Skip to content
22.3 °Cforecast >
Mostly Cloudy

Have a heart. 189 kids count on it (6 photos)

If driving past the Children’s Aid Society of Algoma’s office on Northern Avenue over the next week, you’ll notice lots of decorated hearts outside the building.

If driving past the Children’s Aid Society of Algoma’s office on Northern Avenue over the next week, you’ll notice lots of decorated hearts outside the building.

Each heart represents the 189 children currently in foster care in Algoma, not only to let the public know those children are being cared for, but to remind the public of the need for more foster homes.

The hearts were decorated by 45 children from classes at Northern Heights and St. Pius X schools, and assisted by the Sault Junior Greyhounds at the Northern Avenue office Wednesday.

The children and the hockey players love it, CAS Recruitment Coordinator Tracy Rushon told

“We would really like to get the message across that if you’re thinking about fostering, now would be a great time to call us and learn more.”

One person who was on hand Wednesday was 18-year-old Ryan Anich, who benefited from foster care.

Ryan is shown second from left, with Children’s Aid Society of Algoma Executive Director Kim Streich-Poser, Vicki Stewart (Ryan’s children’s services worker,) foster parent Diana Pezzutto, and CAS Recruitment Coordinator Tracy Rushon.

Ryan went into foster care when he was eight years old, when his mother was in financial need.

He said he bonded well with his foster mother and father, but still maintained weekly contact with his mother (who passed away last year).

“My foster mom and my mom worked together to raise me... I was supported, and it was like I had two mothers.” Rayn said. “The foster care I received for nine years was great.”

“Foster parents are a major need,” Ryan added “Not a lot of people set out to help other people’s lives, expecting nothing in return. It says a lot about the character of my foster mom and dad.”

Ryan describes his current situation as “great, my life is perfectly fine.”

He now lives with his aunt and is finishing off high school, hoping to enroll in Sault College’s Police Foundations program.

“Foster parents can impact someone’s life for the better,” he said.

Diana Pezzutto has been fostering for five years, and told us she and her husband “wish we had started sooner.”

“It’s been the best thing we’ve ever done in our lives, rewarding for us and the children. Most of our children have gone to a much better situation,” said Diana, who has cared for over 40 pre-schoolers on a short-term basis over the past five years. “They needed help with newborn babies... that seems to be our niche - babies and toddlers.”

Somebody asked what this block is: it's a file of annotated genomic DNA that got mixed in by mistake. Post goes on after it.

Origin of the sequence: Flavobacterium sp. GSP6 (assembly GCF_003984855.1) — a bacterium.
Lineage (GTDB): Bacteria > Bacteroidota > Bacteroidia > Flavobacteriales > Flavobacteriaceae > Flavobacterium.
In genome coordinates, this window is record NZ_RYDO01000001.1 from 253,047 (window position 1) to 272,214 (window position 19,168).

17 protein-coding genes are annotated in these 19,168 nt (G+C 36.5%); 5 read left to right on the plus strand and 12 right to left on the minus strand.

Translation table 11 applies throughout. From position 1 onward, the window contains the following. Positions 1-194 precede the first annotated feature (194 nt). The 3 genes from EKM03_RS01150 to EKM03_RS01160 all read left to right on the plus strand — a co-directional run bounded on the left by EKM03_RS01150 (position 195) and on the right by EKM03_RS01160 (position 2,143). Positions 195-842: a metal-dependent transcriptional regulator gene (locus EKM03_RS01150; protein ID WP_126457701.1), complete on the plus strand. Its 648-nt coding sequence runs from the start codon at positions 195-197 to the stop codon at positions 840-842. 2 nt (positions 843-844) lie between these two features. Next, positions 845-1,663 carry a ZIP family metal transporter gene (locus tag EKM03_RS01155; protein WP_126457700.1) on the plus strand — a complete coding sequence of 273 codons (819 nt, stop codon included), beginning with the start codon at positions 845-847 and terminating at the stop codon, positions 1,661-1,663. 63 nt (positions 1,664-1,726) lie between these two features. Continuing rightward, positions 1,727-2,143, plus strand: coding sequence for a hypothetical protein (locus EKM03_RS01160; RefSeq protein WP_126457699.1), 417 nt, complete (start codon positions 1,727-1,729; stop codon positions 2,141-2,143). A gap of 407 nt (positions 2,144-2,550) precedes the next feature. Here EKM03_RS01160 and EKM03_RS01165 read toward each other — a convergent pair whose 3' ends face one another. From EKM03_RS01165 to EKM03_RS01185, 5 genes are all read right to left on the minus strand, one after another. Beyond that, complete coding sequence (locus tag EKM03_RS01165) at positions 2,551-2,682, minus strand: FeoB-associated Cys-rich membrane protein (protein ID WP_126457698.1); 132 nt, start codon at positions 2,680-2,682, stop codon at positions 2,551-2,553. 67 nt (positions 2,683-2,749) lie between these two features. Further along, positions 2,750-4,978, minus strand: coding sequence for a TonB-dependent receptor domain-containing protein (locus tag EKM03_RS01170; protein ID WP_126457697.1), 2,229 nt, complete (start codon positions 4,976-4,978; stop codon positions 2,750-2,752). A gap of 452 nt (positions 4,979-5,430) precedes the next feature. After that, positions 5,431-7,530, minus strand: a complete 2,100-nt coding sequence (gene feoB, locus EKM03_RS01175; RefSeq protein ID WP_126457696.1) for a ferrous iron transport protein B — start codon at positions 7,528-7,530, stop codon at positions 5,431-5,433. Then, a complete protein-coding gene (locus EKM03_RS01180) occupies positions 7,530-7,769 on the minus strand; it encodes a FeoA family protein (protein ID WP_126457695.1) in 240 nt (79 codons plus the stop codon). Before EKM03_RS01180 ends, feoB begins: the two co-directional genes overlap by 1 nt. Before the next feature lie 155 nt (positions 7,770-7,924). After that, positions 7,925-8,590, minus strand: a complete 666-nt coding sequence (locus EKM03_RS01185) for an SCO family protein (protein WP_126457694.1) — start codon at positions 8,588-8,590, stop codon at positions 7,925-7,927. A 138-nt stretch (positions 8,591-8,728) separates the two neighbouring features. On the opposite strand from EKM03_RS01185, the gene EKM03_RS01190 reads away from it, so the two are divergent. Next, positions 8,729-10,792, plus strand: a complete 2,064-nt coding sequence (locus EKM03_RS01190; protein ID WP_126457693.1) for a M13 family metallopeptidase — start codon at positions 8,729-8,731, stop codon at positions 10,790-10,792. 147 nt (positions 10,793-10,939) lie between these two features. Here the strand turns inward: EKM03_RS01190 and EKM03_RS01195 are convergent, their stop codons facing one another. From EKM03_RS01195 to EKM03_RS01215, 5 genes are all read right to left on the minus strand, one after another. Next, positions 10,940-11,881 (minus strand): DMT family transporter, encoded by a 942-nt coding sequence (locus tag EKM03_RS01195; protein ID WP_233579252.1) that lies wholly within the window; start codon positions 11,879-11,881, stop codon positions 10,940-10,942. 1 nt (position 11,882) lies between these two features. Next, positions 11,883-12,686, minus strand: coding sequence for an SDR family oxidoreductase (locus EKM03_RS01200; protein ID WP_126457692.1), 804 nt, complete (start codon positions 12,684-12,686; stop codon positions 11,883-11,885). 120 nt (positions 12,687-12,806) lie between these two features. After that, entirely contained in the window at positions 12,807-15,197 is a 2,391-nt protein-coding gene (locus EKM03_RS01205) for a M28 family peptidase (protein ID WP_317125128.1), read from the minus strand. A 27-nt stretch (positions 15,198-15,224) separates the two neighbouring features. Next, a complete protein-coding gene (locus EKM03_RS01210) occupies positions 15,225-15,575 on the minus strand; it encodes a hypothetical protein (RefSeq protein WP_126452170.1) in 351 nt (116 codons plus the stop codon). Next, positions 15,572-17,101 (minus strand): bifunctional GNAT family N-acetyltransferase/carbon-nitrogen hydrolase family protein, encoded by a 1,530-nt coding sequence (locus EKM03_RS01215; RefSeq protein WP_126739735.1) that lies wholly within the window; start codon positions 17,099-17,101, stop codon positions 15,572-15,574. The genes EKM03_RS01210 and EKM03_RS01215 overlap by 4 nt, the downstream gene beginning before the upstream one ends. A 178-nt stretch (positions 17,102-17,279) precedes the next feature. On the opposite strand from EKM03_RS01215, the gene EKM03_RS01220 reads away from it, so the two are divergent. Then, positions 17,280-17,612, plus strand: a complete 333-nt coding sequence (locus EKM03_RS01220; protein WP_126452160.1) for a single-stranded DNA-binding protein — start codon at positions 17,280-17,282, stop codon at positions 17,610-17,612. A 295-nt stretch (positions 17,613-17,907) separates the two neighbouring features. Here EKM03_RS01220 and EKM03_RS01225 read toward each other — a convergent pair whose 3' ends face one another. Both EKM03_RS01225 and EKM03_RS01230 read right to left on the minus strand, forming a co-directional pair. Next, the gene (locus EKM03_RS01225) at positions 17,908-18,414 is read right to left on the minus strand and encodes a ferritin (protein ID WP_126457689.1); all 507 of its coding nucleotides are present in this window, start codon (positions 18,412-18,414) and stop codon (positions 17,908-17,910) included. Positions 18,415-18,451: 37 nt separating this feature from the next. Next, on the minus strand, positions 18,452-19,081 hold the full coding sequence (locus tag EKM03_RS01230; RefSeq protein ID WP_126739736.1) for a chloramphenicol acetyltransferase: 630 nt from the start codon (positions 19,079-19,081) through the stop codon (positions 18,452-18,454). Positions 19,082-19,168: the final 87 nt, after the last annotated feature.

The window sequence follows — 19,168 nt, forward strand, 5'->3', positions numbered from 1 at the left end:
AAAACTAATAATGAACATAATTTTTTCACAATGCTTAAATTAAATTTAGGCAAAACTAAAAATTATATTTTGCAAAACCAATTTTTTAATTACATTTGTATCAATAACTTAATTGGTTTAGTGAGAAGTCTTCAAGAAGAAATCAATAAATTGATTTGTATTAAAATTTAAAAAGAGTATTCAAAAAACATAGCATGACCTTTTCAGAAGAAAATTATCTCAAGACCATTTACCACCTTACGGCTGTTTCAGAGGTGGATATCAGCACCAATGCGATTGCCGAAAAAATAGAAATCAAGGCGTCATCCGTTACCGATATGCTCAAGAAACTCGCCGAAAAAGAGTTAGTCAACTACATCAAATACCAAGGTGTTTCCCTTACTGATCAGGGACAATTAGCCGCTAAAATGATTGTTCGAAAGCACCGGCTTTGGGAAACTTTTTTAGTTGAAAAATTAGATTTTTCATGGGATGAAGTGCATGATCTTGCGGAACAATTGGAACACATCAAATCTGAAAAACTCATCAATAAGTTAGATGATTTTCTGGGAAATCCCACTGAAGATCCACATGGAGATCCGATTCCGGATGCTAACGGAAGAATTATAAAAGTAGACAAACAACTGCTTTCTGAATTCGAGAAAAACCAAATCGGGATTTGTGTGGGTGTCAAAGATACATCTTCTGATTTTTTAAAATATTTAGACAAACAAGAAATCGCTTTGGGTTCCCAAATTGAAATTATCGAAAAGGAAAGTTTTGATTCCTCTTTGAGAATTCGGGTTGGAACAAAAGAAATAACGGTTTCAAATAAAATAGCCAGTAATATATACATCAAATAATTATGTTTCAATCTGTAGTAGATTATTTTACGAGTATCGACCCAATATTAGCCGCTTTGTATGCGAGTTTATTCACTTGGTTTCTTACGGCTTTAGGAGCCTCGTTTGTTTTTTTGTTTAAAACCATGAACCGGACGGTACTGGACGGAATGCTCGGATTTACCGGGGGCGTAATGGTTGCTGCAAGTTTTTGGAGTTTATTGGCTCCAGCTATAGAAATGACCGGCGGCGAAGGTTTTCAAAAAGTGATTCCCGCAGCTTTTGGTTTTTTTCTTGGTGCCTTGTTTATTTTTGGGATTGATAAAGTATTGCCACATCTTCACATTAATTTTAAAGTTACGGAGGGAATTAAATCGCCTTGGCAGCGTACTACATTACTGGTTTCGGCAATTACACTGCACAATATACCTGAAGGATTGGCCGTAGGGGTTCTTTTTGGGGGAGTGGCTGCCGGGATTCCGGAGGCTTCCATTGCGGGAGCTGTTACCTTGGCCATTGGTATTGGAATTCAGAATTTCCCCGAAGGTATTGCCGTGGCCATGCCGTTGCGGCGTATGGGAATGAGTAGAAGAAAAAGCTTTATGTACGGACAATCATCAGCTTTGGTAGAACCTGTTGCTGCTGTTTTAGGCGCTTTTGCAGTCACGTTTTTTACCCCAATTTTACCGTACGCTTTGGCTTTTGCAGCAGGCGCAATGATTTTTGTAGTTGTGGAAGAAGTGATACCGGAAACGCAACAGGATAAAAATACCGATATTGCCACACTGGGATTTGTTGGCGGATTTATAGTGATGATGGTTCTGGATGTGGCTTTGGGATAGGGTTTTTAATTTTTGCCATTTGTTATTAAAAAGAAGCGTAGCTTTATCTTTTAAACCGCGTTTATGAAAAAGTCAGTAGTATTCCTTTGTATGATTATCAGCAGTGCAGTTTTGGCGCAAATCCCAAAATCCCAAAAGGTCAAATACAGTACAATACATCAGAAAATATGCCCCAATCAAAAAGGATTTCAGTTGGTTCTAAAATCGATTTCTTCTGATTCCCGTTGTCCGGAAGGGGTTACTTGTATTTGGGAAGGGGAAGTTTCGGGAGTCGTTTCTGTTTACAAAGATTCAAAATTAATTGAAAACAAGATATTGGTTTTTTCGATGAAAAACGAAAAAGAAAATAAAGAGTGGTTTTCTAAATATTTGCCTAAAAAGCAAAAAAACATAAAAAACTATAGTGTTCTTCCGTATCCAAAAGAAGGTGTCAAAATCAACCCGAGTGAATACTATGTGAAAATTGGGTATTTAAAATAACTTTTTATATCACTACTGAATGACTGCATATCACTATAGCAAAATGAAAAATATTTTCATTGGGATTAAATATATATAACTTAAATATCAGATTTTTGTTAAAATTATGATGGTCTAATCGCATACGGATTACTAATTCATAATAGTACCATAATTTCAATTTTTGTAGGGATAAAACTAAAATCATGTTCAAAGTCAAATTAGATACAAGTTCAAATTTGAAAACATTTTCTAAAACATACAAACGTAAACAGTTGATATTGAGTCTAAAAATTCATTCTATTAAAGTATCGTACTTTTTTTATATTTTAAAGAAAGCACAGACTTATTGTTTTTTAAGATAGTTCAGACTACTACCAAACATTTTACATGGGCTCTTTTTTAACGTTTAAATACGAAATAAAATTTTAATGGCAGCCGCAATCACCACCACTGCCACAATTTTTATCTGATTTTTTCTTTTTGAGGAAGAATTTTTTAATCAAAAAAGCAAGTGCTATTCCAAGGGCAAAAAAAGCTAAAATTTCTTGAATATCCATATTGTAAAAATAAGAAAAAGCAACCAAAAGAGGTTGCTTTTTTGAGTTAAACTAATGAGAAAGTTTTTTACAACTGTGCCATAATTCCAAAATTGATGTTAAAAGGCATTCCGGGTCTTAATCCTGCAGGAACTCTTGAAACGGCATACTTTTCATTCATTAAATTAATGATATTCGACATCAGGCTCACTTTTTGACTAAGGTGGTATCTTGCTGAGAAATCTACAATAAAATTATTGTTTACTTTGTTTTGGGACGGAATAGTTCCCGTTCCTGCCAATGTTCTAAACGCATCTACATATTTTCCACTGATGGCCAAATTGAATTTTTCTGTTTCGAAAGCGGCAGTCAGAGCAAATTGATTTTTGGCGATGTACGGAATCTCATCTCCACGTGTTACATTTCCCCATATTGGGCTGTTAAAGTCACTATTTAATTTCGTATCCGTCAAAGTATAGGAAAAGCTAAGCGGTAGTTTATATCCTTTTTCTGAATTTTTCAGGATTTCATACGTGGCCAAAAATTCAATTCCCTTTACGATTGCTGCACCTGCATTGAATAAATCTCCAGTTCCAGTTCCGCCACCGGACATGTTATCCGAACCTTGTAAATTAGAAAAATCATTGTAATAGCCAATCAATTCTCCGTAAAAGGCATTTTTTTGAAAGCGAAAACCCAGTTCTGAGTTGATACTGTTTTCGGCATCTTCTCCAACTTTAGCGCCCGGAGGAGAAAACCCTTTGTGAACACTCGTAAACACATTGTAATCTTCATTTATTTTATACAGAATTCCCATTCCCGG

“The biggest reward is to see those happy, smiling faces," she continued. "Foster care is the foothold for some children in need, to start a new life with a permanent family. There is such a need and everyone has something to give, and it is appreciated by these children, who often have nothing. Whether it’s long term or short, it makes a huge difference for these children.”

CAS Recruitment Coordinator Tracy Rushon told us: “There is a significant need for foster homes in Algoma. Currently we have 98 foster families, but it’s important to know 25 of those are on hold, for a variety of reasons, whether they are just taking a break or have other things to deal with right now.”

“It would be great to get our numbers up to 120 to 130 foster homes, that would put us in a comfortable place. The need is always ongoing.”

Rushon said there are currently 189 children in foster care, “but the more resources we have, the better we are able to match families with children. If you have been thinking of fostering, you come to us and you can tell us what age you prefer, long term or short term care.”

Foster parent candidates are of course screened with a home study, and all family members in the foster home are interviewed. 

References are required, along with medical and criminal record checks.

A 27-hour training process then follows, which includes dealing with feelings of loss and grief children have when they go into foster care.

“It’s excellent training,” Rushon says. “By the time applicants come out of that they feel well equipped to be foster parents. They are provided with a number of supports, such as a foster care coordinator, to support them.”

Foster families are provided with a non-taxable $29.82 per day, per child in foster care, to help with the costs of having a child in the home.

Anyone interested in becoming a foster parent may call the Children’s Aid Society of Algoma for more information at 705-949-0162.